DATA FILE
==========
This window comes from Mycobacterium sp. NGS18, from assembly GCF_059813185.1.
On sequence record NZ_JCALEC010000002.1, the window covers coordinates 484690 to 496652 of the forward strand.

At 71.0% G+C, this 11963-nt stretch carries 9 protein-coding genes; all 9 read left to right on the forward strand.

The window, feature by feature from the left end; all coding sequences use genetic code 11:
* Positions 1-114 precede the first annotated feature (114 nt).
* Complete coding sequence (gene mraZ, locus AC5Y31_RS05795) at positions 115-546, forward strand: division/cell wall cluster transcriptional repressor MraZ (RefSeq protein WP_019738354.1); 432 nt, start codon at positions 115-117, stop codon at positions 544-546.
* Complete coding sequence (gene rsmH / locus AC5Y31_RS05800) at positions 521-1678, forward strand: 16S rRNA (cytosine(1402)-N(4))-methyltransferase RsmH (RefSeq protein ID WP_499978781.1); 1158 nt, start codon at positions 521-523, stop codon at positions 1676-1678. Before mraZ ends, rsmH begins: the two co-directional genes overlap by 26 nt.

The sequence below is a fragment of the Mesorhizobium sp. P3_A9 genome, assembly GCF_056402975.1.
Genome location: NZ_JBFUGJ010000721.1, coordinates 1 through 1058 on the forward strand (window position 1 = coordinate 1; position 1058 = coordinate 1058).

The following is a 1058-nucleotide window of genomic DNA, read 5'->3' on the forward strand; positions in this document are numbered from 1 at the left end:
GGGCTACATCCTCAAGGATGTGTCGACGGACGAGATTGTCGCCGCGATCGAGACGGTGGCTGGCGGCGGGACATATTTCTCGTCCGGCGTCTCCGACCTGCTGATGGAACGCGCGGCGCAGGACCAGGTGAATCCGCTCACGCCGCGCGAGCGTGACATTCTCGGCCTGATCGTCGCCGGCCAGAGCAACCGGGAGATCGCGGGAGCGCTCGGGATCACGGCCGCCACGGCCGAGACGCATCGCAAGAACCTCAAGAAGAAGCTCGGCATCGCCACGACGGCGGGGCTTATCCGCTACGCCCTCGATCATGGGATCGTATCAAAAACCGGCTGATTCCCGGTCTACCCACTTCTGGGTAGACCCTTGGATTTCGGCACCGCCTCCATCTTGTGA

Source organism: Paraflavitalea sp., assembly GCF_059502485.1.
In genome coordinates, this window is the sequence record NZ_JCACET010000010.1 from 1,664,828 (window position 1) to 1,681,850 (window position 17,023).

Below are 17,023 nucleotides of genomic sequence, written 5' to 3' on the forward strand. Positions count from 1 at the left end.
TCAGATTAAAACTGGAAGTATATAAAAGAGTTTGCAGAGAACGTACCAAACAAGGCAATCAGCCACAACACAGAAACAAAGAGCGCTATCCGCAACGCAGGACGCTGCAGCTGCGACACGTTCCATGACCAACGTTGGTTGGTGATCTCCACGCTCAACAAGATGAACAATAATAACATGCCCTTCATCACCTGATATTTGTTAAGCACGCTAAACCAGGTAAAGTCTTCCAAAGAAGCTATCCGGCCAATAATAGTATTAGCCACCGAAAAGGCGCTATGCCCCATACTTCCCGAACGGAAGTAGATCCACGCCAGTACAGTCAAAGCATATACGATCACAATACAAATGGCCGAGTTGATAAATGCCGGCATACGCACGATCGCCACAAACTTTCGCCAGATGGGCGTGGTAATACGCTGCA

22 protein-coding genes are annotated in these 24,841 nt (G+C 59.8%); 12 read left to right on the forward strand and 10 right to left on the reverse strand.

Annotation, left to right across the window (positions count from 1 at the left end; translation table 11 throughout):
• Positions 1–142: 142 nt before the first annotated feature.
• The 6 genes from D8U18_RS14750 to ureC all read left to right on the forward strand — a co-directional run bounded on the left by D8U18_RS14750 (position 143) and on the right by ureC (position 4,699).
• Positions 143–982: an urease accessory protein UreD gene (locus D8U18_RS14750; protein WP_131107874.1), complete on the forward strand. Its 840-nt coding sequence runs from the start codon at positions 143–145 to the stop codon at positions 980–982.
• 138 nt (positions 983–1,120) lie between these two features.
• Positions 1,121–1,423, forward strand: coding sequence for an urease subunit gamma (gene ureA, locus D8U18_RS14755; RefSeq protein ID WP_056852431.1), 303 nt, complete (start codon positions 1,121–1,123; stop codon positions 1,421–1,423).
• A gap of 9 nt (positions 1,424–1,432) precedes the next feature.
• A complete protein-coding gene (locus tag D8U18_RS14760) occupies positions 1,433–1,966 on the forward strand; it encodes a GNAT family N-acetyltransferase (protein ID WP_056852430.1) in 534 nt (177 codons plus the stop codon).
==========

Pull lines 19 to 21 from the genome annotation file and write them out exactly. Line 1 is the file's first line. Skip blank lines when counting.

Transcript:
• The 6 genes from D8U18_RS14750 to ureC all read left to right on the forward strand — a co-directional run bounded on the left by D8U18_RS14750 (position 143) and on the right by ureC (position 4,699).
• Positions 143–982: an urease accessory protein UreD gene (locus D8U18_RS14750; protein WP_131107874.1), complete on the forward strand. Its 840-nt coding sequence runs from the start codon at positions 143–145 to the stop codon at positions 980–982.
• 138 nt (positions 983–1,120) lie between these two features.